Reclaiming a voice

by Richard on September 27, 2005

I’ve been asked (very politely) to give a plug for the forthcoming Values, vision and the via media conference, and I’m very pleased to accede.

Who speaks for “Christian Values” in America today? Does the Religious Right speak for all Christians or is there a progressive perspective on Christian Values that has been sadly lacking in the public discourse?

Since November 2004, progressive Christians across the country have been mobilizing to respond to those questions—organizing to claim their tradition, to work as a united front for social justice, and to publicly disavow the fringe radicals who have attempted to co-opt the name of the church in America.

Sounds like the sort of thing I’d want to go to if I was able. Washington DC is a fair trip from Swansea, so sadly I’ll have to forego the pleasure. The cost sounds high, but I gather there are arrangements available for those who are strapped for cash.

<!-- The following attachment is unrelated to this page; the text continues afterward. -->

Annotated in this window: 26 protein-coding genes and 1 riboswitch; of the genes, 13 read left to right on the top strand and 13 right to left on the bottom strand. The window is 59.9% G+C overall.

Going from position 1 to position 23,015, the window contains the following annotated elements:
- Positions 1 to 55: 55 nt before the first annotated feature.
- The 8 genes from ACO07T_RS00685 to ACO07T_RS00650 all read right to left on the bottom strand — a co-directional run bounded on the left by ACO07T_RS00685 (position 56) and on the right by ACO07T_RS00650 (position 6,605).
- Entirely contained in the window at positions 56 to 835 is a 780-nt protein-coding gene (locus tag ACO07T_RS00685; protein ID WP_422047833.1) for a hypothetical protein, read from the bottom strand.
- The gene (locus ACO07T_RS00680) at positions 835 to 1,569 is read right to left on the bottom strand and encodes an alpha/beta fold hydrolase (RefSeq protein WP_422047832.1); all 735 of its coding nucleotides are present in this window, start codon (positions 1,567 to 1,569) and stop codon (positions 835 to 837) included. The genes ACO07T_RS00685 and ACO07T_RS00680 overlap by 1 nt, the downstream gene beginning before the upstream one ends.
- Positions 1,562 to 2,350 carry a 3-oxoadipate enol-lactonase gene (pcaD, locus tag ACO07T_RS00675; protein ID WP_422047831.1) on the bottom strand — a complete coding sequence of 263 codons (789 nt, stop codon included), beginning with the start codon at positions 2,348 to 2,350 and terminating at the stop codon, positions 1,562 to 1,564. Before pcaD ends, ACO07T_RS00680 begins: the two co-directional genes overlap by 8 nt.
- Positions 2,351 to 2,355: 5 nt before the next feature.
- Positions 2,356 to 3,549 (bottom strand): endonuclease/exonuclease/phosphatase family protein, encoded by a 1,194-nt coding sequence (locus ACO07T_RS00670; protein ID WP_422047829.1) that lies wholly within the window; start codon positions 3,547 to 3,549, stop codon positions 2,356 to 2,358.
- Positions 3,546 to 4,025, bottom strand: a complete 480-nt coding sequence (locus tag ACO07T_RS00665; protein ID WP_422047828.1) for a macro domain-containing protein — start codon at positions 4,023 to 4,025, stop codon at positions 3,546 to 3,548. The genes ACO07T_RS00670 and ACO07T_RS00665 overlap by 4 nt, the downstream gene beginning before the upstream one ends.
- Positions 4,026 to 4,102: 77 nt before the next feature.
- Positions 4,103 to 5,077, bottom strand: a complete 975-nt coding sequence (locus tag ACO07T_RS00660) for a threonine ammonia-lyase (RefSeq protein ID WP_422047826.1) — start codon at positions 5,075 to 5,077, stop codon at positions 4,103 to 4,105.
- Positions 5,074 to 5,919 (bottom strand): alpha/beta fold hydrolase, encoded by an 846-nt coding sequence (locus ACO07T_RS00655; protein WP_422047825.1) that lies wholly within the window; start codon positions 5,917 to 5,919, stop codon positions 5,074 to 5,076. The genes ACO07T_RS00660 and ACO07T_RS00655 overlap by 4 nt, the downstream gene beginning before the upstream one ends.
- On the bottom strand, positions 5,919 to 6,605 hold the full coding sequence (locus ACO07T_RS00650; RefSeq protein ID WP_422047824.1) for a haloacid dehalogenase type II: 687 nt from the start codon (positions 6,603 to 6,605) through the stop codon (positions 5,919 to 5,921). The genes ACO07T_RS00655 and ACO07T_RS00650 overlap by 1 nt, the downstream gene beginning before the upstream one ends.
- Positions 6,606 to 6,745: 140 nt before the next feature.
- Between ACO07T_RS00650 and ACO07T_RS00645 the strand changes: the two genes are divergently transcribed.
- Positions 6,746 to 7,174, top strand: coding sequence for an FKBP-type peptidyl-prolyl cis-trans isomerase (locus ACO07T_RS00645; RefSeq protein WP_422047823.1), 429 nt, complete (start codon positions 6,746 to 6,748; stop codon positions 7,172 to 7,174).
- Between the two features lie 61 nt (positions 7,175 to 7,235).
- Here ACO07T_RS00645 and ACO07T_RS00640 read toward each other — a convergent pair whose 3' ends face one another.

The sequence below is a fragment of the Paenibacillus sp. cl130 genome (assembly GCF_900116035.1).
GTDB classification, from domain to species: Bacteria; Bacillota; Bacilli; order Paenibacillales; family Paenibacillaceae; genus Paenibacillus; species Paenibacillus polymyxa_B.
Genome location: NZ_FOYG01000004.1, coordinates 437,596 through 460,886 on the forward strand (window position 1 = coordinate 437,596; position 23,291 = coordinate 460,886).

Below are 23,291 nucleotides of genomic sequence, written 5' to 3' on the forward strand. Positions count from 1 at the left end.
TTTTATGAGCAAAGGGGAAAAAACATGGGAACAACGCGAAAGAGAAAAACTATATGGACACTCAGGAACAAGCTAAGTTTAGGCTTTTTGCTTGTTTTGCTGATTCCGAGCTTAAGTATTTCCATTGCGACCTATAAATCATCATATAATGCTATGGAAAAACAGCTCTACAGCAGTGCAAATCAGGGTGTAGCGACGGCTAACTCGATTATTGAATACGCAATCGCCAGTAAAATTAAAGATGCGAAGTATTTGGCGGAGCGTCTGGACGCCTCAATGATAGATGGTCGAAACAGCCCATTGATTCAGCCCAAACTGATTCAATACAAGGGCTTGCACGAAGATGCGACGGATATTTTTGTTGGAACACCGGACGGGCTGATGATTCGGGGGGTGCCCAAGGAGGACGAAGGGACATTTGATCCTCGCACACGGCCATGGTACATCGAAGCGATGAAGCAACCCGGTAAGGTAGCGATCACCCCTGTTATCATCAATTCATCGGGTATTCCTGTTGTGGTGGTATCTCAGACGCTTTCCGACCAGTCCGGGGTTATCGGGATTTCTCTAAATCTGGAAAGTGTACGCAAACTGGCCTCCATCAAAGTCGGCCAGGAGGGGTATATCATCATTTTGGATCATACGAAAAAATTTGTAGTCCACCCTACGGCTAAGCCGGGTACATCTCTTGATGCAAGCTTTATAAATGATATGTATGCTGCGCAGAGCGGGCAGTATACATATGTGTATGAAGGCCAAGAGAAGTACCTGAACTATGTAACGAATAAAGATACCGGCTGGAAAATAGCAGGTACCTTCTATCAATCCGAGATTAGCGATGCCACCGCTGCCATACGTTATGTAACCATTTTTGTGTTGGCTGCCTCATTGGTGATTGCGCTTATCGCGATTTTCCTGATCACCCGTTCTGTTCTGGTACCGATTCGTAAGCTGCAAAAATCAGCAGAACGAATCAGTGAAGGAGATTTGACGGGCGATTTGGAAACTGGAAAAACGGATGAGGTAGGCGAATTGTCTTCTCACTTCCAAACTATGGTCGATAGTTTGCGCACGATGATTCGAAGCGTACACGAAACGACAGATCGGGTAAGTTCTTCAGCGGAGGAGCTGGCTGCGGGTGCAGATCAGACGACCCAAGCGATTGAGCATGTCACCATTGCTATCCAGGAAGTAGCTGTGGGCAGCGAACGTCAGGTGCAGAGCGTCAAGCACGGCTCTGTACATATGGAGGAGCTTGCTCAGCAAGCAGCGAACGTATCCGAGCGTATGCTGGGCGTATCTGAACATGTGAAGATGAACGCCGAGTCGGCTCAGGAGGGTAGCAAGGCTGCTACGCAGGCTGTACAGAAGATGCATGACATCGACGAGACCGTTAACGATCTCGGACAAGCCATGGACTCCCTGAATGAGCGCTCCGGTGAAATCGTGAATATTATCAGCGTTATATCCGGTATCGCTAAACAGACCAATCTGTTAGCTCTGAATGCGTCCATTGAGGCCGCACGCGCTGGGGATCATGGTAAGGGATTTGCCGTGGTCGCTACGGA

{ 10 comments… read them below or add one }

1

Revwilly 09.27.05 at 8:29 pm

Progressive Christian values have been well known for years and people are rejecting them for values being articulated by the more conservative Christian community.

2

Richard 09.27.05 at 9:26 pm

Some people are, it’s true. Many aren’t. Those who aren’t are speaking up, and that’s a Good Thing imho.
But supposing everyone rejected progressive values. That wouldn’t make them wrong, would it? I’m sure you’re not suggesting that doctrinal and ethical truths are decided by majority.

3

Revwilly 09.27.05 at 10:32 pm

Nope, I’m not suggesting anything is made right or wrong just because a majority think so. But right now conservative values seem to have much more resonence with the majority.

4

Bene D 09.27.05 at 11:05 pm

Revwilly:

Would you define progressive for me?
And also conservative values.
Thanks.

5

DH 09.28.05 at 3:18 pm